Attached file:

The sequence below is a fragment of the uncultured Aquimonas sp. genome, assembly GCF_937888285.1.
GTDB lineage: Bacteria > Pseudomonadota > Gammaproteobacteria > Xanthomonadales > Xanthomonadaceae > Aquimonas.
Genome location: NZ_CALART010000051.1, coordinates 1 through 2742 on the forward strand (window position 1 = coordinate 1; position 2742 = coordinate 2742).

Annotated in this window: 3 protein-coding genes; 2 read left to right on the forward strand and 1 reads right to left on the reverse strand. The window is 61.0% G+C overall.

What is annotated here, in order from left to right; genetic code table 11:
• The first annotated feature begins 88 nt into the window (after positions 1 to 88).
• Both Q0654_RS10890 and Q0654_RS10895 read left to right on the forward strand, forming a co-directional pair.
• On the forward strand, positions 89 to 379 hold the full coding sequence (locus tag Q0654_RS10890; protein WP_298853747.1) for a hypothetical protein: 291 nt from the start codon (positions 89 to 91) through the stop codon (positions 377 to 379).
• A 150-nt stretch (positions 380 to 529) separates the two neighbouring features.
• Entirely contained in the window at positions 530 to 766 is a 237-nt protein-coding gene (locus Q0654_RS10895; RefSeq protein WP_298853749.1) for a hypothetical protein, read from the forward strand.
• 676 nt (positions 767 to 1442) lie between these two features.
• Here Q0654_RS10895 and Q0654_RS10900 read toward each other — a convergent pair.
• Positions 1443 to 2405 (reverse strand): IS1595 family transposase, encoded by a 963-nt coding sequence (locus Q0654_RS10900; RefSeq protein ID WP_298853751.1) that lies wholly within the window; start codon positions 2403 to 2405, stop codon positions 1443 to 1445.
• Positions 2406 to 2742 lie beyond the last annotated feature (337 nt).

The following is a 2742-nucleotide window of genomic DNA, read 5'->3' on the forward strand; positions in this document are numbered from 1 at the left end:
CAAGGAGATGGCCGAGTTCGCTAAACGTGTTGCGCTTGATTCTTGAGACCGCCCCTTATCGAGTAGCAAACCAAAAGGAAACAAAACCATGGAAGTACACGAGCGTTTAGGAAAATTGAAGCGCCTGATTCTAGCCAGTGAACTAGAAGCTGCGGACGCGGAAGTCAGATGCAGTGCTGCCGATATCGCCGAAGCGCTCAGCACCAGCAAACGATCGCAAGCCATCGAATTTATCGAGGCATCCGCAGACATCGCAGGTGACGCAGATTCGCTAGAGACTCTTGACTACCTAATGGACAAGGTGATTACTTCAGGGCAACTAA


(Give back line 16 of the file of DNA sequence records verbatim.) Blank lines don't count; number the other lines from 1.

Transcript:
CAAGGAGATGGCCGAGTTCGCTAAACGTGTTGCGCTTGATTCTTGAGACCGCCCCTTATCGAGTAGCAAACCAAAAGGAAACAAAACCATGGAAGTACACGAGCGTTTAGGAAAATTGAAGCGCCTGATTCTAGCCAGTGAACTAGAAGCTGCGGACGCGGAAGTCAGATGCAGTGCTGCCGATATCGCCGAAGCGCTCAGCACCAGCAAACGATCGCAAGCCATCGAATTTATCGAGGCATCCGCAGACATCGCAGGTGACGCAGATTCGCTAGAGACTCTTGACTACCTAATGGACAAGGTGATTACTTCAGGGCAACTAA